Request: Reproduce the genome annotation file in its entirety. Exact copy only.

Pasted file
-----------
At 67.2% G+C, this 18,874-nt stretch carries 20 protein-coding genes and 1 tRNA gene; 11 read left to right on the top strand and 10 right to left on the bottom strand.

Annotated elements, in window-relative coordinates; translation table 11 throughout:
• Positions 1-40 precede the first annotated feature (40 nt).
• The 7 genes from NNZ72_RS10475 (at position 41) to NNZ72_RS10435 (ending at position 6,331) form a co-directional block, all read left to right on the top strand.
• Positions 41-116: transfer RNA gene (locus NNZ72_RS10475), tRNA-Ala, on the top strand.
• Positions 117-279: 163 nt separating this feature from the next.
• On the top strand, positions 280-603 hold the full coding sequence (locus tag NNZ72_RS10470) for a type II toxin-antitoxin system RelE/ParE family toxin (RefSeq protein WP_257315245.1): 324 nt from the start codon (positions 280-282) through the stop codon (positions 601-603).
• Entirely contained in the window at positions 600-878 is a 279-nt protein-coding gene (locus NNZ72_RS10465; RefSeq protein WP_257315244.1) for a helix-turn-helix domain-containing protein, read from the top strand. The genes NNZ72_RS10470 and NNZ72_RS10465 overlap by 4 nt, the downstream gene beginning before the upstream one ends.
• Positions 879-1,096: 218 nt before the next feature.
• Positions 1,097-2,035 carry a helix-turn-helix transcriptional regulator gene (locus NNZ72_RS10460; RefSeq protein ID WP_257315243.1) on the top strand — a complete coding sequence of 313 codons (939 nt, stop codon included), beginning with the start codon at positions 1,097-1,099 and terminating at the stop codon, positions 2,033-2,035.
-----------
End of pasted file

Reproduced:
At 67.2% G+C, this 18,874-nt stretch carries 20 protein-coding genes and 1 tRNA gene; 11 read left to right on the top strand and 10 right to left on the bottom strand.

Annotated elements, in window-relative coordinates; translation table 11 throughout:
• Positions 1-40 precede the first annotated feature (40 nt).
• The 7 genes from NNZ72_RS10475 (at position 41) to NNZ72_RS10435 (ending at position 6,331) form a co-directional block, all read left to right on the top strand.
• Positions 41-116: transfer RNA gene (locus NNZ72_RS10475), tRNA-Ala, on the top strand.
• Positions 117-279: 163 nt separating this feature from the next.
• On the top strand, positions 280-603 hold the full coding sequence (locus tag NNZ72_RS10470) for a type II toxin-antitoxin system RelE/ParE family toxin (RefSeq protein WP_257315245.1): 324 nt from the start codon (positions 280-282) through the stop codon (positions 601-603).
• Entirely contained in the window at positions 600-878 is a 279-nt protein-coding gene (locus NNZ72_RS10465; RefSeq protein WP_257315244.1) for a helix-turn-helix domain-containing protein, read from the top strand. The genes NNZ72_RS10470 and NNZ72_RS10465 overlap by 4 nt, the downstream gene beginning before the upstream one ends.
• Positions 879-1,096: 218 nt before the next feature.
• Positions 1,097-2,035 carry a helix-turn-helix transcriptional regulator gene (locus NNZ72_RS10460; RefSeq protein ID WP_257315243.1) on the top strand — a complete coding sequence of 313 codons (939 nt, stop codon included), beginning with the start codon at positions 1,097-1,099 and terminating at the stop codon, positions 2,033-2,035.